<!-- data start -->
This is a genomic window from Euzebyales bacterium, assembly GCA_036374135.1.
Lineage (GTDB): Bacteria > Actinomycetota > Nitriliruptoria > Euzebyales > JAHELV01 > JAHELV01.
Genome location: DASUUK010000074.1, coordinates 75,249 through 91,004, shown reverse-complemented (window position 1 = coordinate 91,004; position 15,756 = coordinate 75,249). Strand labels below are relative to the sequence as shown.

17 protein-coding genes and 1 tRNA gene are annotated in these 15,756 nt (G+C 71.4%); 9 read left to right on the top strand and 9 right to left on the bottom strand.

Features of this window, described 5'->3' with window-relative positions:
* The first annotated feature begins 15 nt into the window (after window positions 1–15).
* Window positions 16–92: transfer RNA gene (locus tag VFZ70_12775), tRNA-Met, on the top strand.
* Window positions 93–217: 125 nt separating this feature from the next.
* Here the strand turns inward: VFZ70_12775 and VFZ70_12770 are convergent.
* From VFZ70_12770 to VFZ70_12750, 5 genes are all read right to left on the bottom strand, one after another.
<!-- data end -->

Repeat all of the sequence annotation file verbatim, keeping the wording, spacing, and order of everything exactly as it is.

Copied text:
This is a genomic window from Euzebyales bacterium, assembly GCA_036374135.1.
Lineage (GTDB): Bacteria > Actinomycetota > Nitriliruptoria > Euzebyales > JAHELV01 > JAHELV01.
Genome location: DASUUK010000074.1, coordinates 75,249 through 91,004, shown reverse-complemented (window position 1 = coordinate 91,004; position 15,756 = coordinate 75,249). Strand labels below are relative to the sequence as shown.

17 protein-coding genes and 1 tRNA gene are annotated in these 15,756 nt (G+C 71.4%); 9 read left to right on the top strand and 9 right to left on the bottom strand.

Features of this window, described 5'->3' with window-relative positions:
* The first annotated feature begins 15 nt into the window (after window positions 1–15).
* Window positions 16–92: transfer RNA gene (locus tag VFZ70_12775), tRNA-Met, on the top strand.
* Window positions 93–217: 125 nt separating this feature from the next.
* Here the strand turns inward: VFZ70_12775 and VFZ70_12770 are convergent.
* From VFZ70_12770 to VFZ70_12750, 5 genes are all read right to left on the bottom strand, one after another.